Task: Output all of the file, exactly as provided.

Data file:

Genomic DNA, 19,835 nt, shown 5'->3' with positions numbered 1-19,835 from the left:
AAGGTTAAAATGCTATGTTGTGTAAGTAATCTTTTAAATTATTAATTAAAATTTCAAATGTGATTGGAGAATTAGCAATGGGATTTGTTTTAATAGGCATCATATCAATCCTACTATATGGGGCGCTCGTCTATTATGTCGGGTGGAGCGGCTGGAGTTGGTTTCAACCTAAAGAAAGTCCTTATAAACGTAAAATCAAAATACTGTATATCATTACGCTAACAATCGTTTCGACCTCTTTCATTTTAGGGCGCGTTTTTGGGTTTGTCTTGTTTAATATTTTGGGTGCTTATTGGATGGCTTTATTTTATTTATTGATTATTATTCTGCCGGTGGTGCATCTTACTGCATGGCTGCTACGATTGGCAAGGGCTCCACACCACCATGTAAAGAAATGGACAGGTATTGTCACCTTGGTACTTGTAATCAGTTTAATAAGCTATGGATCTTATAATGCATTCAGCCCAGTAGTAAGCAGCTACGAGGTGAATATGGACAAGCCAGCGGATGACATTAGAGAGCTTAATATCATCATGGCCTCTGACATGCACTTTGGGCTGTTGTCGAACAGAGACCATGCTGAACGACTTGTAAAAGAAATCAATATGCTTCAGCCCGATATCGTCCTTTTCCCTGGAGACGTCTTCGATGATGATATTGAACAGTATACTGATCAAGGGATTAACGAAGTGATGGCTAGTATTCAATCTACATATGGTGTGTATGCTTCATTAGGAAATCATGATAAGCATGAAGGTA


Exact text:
Genomic DNA, 19,835 nt, shown 5'->3' with positions numbered 1-19,835 from the left:
AAGGTTAAAATGCTATGTTGTGTAAGTAATCTTTTAAATTATTAATTAAAATTTCAAATGTGATTGGAGAATTAGCAATGGGATTTGTTTTAATAGGCATCATATCAATCCTACTATATGGGGCGCTCGTCTATTATGTCGGGTGGAGCGGCTGGAGTTGGTTTCAACCTAAAGAAAGTCCTTATAAACGTAAAATCAAAATACTGTATATCATTACGCTAACAATCGTTTCGACCTCTTTCATTTTAGGGCGCGTTTTTGGGTTTGTCTTGTTTAATATTTTGGGTGCTTATTGGATGGCTTTATTTTATTTATTGATTATTATTCTGCCGGTGGTGCATCTTACTGCATGGCTGCTACGATTGGCAAGGGCTCCACACCACCATGTAAAGAAATGGACAGGTATTGTCACCTTGGTACTTGTAATCAGTTTAATAAGCTATGGATCTTATAATGCATTCAGCCCAGTAGTAAGCAGCTACGAGGTGAATATGGACAAGCCAGCGGATGACATTAGAGAGCTTAATATCATCATGGCCTCTGACATGCACTTTGGGCTGTTGTCGAACAGAGACCATGCTGAACGACTTGTAAAAGAAATCAATATGCTTCAGCCCGATATCGTCCTTTTCCCTGGAGACGTCTTCGATGATGATATTGAACAGTATACTGATCAAGGGATTAACGAAGTGATGGCTAGTATTCAATCTACATATGGTGTGTATGCTTCATTAGGAAATCATGATAAGCATGAAGGTA